2020 Presidential Race Steamrolls Nearly All Else in TV Coverage

2020 Presidential Race Steamrolls Nearly All Else in TV Coverage
(AP Photo/Patrick Semansky, File)
2020 Presidential Race Steamrolls Nearly All Else in TV Coverage
(AP Photo/Patrick Semansky, File)
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With the presidential race reaching a fever pitch among Democratic hopefuls, it may seem as if the news has become wall-to-wall campaign coverage. An examination of the TV numbers suggests there is some truth to this perception, with the combined television news airtime devoted to President Trump and the 2020 Democrats reaching as high as 40% of daily airtime since the start of this month.

The timeline below shows the percentage of daily airtime on CNN, MSNBC and Fox News from Jan. 1, 2019 through Feb. 25, 2020 that mentioned one of the Democratic candidates, using data from the Internet Archive’s Television News Archive processed by the GDELT Project. (Click to enlarge the image.)

Mentions of the candidates began increasing sharply on Feb. 1, 2020 in the lead-up to the Iowa caucuses, reinforcing that event’s role in driving media coverage of presidential races. On a typical day thus far this month, mentions of the Democratic candidates have accounted for 10% to as much as 36% of total airtime on the three channels.

The “streamgraph” below shows the total number of mentions of each of the major candidates in 2020. (A steamgraph is an area chart where the data series are stacked on top and below of each other around a central axis; positioning above/below is not meaningful -- only the relative height of each series.) February marked the rise of Bernie Sanders, Pete Buttigieg and Michael Bloomberg, while coverage of Joe Biden and Amy Klobuchar has steadily decreased. As of this week, Sanders now accounts for as many mentions as the rest of the 2020 field combined, showing how much the race now centers on him and how much media coverage of the race has expanded this month.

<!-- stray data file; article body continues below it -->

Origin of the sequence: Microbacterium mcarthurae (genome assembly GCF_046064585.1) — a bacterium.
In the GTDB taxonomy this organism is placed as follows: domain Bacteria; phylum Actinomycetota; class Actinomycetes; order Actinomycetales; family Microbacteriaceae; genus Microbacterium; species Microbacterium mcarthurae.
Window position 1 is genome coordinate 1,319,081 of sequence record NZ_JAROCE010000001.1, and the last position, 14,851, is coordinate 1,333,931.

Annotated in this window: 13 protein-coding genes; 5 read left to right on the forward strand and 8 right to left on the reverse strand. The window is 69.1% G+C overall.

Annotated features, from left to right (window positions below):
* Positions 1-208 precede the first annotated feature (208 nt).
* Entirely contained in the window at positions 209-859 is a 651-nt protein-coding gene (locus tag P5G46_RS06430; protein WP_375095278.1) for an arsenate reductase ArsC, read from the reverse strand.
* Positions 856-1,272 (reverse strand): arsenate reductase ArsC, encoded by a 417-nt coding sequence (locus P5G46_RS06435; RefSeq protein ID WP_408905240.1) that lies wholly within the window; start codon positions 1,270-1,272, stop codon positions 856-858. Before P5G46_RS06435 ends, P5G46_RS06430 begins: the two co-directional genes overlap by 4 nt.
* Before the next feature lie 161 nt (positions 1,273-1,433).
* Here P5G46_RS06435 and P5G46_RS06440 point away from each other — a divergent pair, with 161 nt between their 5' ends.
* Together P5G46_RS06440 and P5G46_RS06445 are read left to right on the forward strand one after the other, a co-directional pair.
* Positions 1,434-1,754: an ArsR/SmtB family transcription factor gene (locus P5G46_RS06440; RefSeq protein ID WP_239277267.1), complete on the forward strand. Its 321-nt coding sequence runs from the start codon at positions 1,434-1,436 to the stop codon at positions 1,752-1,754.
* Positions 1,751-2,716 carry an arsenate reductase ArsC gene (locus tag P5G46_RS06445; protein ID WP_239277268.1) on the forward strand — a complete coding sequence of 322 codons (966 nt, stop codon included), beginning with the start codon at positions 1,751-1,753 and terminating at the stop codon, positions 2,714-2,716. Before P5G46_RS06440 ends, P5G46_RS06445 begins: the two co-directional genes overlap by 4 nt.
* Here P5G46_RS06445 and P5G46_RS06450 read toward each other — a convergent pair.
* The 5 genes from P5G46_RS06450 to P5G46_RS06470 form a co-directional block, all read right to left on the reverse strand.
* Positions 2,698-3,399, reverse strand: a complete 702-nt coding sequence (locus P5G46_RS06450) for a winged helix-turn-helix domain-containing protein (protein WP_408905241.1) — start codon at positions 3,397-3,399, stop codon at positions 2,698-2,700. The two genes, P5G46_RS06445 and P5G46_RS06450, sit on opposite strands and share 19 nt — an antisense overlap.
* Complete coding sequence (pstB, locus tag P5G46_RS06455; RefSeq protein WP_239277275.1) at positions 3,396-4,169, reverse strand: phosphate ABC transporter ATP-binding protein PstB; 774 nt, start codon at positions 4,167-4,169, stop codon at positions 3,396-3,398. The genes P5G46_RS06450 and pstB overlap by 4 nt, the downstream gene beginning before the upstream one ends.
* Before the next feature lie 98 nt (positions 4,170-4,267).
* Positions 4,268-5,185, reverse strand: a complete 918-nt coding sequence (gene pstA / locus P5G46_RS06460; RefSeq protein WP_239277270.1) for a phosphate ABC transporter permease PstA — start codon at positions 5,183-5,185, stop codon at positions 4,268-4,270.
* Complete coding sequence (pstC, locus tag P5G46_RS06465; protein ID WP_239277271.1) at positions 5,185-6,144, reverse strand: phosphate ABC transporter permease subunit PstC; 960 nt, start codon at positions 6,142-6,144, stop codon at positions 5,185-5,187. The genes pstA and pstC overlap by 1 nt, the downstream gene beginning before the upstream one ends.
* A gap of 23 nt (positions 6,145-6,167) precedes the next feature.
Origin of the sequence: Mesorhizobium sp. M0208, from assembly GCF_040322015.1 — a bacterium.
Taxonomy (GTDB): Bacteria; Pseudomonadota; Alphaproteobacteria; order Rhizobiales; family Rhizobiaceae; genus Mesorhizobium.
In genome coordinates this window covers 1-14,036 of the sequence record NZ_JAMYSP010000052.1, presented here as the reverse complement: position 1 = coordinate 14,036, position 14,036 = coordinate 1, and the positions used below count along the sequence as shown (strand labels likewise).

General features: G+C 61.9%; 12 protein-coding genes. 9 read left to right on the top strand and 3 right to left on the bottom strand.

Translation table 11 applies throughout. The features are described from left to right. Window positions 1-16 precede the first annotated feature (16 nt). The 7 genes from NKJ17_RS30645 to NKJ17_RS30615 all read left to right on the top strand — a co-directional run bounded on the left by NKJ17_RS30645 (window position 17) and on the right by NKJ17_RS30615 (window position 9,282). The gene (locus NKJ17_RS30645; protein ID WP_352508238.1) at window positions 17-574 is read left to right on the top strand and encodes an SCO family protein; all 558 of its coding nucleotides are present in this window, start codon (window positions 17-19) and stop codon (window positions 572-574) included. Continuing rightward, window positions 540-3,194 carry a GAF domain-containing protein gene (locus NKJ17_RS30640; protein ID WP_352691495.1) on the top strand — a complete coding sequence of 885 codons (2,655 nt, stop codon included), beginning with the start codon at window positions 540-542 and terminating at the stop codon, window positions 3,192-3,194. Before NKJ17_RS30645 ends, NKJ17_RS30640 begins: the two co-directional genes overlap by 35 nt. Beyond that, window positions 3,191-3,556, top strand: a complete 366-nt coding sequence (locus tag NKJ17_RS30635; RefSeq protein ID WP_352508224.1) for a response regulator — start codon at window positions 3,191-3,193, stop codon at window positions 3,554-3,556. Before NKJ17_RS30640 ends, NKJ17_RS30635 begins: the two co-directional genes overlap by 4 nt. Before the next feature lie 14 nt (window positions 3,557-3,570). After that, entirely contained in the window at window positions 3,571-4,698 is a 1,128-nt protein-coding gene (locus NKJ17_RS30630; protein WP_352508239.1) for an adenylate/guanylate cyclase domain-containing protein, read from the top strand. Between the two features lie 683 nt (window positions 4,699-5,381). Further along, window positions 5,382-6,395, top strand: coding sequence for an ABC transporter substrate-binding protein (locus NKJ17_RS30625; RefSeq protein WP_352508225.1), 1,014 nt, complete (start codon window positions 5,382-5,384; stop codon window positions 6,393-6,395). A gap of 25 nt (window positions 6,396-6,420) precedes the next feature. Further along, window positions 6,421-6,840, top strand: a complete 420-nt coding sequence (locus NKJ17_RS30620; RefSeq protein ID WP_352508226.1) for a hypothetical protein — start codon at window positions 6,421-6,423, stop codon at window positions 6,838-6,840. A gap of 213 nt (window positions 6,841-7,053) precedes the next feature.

Combining mentions of the Democratic field with those of Donald Trump, the graphic below shows that the total airtime in February 2020 devoted to either the presidency or the 2020 race has averaged between 25% to 45%, accounting for just over a third of total airtime each day since last week.

Even as the coronavirus has spread globally, it has accounted for less than 1% of the three channels’ combined airtime on average this month, rising to just 3% in the last few days. That’s less than a tenth of the attention Bernie Sanders alone gets each day.

Putting this all together, the 2020 presidential race has so saturated television news it is largely displacing everything else and making for campaign-dominant coverage -- with eight months still to go until Election Day.

RealClear Media Fellow Kalev Leetaru is a senior fellow at the George Washington University Center for Cyber & Homeland Security. His past roles include fellow in residence at Georgetown University’s Edmund A. Walsh School of Foreign Service and member of the World Economic Forum’s Global Agenda Council on the Future of Government.



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